Time’s Banishment: Three Generations of Painting

It was an occasion of witnessing this stirring, deeply moving exhibition, rather than veiwing it. A vast, resonate display, rich and deep with detail, “Sole of a Shoe” spread its meaning over two continents and sounded its urgencies and implications back over what is now almost a century. Sensitively and respectfully curated by Toronto-based writer and critic E C Woodley, “Sole of a Shoe” offered paintings by three generations of the Podeswa family–grandfather Chaim Pinchas Podeszwa, father Julius or Yidel Podeswa and son Howard Podeswa. Seen together, the paintings formed an engrossing progress, painful and triumphant, tinctured with a terror and a grief eventually, leavened with patience, wisdom and a deeply touching transcendent calm–and even, in some of the recent paintings by Howard Podeswa, a sort of wry humour, albeit shot through with the implications and the attendant mysteries of elegy.

Howard Podeswa remarks, in a helpful biographical note he furnished to accompany the exhibition, that it was surely unusual for a Hassidic family that Julius (Yidel), his father, and his father’s brother were all artists. As if to underscore the family’s painting heritage, the exhibition began with the grace note of a painting from 1935 of the Jewish Cemetery at Ivansk (Yahrzeit gift) by Chaim Pinchas Podeszwa. This small oil, rather early-Kandinsky-esque in its jewel-like spots of high colour, marshaled into near-symmetry under a grey, lowering sky, enlivened with the arc of a peripheral rainbow over at the right, makes up for its autodidactic lack of painterly ease with a high degree of pictorial organization. This lends it an unquenchable freshness that seems both defiant in the face of the picture’s somber subject matter and, at the same time, painfully eloquent. It is, as well, a pre-meditation upon the fate of a family that, four years later, would be swept into undreamt-of horror.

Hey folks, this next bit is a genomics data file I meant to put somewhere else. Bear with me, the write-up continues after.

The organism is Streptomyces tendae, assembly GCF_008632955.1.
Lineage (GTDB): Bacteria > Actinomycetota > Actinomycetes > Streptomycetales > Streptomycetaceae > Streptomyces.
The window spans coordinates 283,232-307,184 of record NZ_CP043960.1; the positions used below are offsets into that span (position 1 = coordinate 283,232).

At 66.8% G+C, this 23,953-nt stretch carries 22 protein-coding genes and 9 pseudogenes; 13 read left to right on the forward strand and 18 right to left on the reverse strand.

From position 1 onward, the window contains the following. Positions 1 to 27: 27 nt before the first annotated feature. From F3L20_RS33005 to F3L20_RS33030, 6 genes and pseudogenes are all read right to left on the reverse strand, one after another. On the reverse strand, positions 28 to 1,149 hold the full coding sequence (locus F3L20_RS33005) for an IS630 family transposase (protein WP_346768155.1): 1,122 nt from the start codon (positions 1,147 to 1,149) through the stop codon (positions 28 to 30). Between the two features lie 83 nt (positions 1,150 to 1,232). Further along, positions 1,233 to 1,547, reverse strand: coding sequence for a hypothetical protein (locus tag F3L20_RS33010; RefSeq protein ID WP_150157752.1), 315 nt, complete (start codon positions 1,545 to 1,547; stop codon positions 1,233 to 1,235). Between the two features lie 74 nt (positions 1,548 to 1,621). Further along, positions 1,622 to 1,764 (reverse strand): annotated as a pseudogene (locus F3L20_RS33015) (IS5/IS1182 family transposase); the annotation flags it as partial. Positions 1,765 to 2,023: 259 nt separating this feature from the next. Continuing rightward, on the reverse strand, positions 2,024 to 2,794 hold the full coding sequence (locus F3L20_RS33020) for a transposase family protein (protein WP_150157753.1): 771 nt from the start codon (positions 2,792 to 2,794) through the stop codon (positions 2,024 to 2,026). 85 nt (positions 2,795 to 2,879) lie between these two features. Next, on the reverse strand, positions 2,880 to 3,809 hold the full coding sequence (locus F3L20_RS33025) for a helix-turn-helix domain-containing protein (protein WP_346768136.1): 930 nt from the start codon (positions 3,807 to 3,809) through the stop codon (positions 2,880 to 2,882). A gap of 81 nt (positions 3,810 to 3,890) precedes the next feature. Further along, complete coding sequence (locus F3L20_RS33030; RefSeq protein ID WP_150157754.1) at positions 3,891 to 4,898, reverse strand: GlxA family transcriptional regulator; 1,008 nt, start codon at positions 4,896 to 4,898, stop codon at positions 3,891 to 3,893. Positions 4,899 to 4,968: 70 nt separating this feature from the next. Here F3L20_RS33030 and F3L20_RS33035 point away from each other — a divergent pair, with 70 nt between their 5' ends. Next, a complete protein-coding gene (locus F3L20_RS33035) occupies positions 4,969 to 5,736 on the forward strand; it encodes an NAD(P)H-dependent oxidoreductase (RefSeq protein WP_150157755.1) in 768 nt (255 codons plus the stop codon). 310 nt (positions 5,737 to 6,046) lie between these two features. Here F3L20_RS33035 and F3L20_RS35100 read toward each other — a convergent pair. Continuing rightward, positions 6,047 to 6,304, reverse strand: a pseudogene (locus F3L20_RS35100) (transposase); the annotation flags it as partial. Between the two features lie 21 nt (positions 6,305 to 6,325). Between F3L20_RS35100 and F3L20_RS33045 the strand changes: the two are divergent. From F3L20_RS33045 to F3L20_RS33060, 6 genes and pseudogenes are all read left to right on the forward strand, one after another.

To read the full article, pick up issue 121, on newsstands now - or click here to subscribe. Above images: (Left) Chaim Pinchas Podeszwa, *Jewish Cemetary at Ivansk (Yahrzeit gift), 1935, oil on canvas, 18.5 x 25.5”. (Right) The Peasant Girl (Ivansk), 1935, oil on paper, 16 x 19”. All images courtesy Howard Podeswa and Wynick/Tuck Gallery, Toronto.*

Volume 31, Number 1: Willem de Kooning

This article originally appeared in Border Crossings #121, published February 2012.

Border Crossings looks at contemporary art with interest, passion and thoroughness. Subscribe to Border Crossings today for as little as $24/year.